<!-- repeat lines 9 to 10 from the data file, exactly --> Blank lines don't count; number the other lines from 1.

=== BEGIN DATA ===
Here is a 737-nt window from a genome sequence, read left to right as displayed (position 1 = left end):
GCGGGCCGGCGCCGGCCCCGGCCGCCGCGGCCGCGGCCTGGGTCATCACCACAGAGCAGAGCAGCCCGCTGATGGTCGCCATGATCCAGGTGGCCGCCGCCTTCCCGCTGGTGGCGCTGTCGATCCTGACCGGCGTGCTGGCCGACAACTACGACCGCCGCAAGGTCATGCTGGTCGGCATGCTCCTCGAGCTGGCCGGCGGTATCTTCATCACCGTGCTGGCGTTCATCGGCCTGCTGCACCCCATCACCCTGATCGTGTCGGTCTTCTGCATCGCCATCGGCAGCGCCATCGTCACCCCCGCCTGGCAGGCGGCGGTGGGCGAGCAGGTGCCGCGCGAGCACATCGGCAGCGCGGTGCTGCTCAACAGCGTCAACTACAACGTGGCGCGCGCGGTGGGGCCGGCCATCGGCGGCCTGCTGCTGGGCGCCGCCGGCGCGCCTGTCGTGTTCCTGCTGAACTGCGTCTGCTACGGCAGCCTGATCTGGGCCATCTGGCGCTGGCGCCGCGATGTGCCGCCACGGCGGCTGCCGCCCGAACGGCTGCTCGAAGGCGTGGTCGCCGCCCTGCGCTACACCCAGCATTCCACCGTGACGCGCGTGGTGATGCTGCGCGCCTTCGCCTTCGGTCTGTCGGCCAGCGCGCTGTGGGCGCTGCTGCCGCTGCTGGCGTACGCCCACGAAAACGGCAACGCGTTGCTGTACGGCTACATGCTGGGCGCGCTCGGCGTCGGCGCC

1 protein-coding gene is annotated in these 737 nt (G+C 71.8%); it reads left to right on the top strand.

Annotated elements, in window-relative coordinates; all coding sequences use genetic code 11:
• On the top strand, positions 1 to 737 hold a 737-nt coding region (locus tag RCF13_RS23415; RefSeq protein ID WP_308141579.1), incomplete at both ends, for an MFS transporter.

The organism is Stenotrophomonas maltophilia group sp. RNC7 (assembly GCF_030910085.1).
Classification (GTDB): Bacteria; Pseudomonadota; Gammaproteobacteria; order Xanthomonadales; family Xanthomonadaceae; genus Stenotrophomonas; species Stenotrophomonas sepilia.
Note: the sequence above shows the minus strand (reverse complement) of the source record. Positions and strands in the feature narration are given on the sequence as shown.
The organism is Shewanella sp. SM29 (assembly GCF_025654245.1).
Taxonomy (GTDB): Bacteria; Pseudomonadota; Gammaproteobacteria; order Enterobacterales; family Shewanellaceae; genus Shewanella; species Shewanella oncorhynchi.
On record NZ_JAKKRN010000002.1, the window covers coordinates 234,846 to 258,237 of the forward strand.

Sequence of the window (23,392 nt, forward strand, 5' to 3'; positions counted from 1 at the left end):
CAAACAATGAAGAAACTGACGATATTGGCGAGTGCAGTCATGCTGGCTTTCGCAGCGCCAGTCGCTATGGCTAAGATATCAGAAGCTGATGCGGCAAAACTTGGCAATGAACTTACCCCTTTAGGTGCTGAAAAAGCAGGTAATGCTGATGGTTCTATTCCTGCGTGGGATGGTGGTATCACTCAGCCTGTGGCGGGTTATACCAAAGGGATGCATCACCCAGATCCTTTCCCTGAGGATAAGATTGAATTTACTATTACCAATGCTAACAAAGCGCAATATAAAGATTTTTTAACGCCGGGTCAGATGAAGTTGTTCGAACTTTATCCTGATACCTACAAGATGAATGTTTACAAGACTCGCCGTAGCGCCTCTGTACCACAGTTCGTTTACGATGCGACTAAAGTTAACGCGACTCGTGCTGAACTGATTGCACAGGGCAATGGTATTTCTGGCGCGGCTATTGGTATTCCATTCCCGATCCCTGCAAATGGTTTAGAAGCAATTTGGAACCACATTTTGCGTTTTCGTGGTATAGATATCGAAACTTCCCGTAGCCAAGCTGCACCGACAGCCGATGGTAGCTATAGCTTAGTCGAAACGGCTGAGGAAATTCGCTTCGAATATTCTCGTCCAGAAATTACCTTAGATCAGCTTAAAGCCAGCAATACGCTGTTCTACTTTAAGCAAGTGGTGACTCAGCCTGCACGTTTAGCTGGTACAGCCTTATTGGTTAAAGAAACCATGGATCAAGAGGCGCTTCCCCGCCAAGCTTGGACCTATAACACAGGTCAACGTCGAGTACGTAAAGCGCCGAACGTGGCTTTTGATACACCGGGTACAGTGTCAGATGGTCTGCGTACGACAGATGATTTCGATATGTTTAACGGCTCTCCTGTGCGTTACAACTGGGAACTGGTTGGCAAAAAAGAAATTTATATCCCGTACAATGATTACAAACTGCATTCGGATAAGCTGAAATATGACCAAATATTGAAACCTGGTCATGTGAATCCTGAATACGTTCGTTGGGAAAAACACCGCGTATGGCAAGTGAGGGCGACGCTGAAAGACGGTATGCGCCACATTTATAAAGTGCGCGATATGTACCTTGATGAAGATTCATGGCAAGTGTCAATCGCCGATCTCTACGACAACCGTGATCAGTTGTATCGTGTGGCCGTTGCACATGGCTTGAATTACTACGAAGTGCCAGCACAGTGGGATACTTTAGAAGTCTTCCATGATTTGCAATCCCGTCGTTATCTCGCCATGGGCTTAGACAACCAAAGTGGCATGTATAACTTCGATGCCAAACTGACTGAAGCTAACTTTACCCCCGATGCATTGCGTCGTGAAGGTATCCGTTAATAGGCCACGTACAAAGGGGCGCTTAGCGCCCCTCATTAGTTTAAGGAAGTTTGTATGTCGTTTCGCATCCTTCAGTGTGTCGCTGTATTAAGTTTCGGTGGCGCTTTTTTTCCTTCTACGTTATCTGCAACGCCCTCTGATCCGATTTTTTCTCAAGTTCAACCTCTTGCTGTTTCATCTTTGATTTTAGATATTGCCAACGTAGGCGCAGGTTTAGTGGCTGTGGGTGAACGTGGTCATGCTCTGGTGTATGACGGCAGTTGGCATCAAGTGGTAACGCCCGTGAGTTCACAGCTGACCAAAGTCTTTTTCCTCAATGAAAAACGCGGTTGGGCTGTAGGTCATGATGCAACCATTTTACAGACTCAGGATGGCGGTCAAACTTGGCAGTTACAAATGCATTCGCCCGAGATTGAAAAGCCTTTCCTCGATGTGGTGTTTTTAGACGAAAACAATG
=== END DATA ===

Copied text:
The organism is Shewanella sp. SM29 (assembly GCF_025654245.1).
Taxonomy (GTDB): Bacteria; Pseudomonadota; Gammaproteobacteria; order Enterobacterales; family Shewanellaceae; genus Shewanella; species Shewanella oncorhynchi.